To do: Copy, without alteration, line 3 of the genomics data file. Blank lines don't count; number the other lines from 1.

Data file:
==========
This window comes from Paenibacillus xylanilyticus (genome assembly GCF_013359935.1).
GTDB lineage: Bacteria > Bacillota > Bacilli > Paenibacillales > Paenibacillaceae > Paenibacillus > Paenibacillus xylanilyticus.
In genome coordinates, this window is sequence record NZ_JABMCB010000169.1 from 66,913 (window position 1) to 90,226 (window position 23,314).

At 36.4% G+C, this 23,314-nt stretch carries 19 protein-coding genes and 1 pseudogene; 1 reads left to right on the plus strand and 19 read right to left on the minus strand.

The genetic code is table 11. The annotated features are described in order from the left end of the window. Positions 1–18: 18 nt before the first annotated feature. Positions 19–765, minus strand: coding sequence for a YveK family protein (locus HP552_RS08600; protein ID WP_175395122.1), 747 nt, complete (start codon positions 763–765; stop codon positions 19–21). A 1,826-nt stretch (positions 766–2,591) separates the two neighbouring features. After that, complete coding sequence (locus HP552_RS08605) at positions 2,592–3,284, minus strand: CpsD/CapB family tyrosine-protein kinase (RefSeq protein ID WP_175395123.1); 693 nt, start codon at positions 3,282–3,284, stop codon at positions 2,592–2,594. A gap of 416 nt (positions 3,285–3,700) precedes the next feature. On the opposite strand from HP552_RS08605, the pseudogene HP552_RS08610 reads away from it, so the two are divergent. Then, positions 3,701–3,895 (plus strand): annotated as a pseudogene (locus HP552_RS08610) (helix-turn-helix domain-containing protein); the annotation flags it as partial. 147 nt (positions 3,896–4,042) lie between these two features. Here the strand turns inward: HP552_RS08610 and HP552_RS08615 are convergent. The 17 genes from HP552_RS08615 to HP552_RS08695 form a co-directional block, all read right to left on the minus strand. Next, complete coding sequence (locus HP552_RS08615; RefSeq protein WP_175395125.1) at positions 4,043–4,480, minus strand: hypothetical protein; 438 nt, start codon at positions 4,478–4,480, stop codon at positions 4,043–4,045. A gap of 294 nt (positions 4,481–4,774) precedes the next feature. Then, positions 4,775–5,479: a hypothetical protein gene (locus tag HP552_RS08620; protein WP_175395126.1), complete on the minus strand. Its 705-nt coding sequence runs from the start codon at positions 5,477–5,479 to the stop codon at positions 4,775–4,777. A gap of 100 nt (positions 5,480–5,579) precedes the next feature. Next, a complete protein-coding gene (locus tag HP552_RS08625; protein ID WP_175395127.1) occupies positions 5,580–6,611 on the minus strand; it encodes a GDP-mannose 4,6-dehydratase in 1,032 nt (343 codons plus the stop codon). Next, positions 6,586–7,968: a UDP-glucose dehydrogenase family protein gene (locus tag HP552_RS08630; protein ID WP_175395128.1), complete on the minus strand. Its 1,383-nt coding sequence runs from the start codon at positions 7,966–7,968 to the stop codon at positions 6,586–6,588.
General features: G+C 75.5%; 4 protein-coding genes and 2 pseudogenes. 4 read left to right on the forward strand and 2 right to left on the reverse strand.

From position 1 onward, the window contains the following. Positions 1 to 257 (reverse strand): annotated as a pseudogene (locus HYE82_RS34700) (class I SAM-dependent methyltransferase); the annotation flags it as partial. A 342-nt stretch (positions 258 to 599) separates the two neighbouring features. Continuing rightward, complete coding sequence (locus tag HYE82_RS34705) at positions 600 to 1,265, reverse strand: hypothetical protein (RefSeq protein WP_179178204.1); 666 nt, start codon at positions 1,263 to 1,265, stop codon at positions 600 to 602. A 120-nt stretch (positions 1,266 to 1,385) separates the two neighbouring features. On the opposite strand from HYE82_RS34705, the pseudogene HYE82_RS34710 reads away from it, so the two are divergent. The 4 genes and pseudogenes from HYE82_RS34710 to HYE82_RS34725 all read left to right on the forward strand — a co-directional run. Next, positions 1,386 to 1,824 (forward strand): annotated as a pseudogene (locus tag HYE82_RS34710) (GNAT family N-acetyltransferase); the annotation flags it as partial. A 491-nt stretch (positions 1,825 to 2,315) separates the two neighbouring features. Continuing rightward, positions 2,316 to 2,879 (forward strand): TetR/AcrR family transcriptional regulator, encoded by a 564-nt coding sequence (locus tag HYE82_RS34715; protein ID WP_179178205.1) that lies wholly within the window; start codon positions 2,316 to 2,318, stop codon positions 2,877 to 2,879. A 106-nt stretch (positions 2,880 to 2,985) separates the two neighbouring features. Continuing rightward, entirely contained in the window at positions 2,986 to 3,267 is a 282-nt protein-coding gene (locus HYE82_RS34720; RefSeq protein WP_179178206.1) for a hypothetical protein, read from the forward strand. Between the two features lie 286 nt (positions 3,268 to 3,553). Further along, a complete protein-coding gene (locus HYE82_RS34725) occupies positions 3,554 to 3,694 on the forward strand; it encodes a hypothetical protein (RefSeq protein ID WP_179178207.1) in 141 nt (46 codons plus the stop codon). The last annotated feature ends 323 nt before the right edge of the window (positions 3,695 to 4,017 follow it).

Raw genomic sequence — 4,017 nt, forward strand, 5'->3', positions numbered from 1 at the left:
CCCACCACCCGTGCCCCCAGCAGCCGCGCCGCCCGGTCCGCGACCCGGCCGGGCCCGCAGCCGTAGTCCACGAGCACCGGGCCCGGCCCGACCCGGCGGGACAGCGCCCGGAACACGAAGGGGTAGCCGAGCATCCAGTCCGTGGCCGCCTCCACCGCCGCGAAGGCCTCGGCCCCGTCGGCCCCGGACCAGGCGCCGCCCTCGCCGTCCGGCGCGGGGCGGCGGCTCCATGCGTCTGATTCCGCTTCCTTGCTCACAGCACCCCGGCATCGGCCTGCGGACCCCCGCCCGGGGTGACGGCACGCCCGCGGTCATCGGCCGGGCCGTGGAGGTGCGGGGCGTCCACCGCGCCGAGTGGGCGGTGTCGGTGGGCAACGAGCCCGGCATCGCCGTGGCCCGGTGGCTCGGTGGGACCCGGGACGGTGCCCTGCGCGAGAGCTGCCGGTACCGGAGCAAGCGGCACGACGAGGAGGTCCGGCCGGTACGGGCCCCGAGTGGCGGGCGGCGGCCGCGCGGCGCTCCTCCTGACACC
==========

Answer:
In genome coordinates, this window is sequence record NZ_JABMCB010000169.1 from 66,913 (window position 1) to 90,226 (window position 23,314).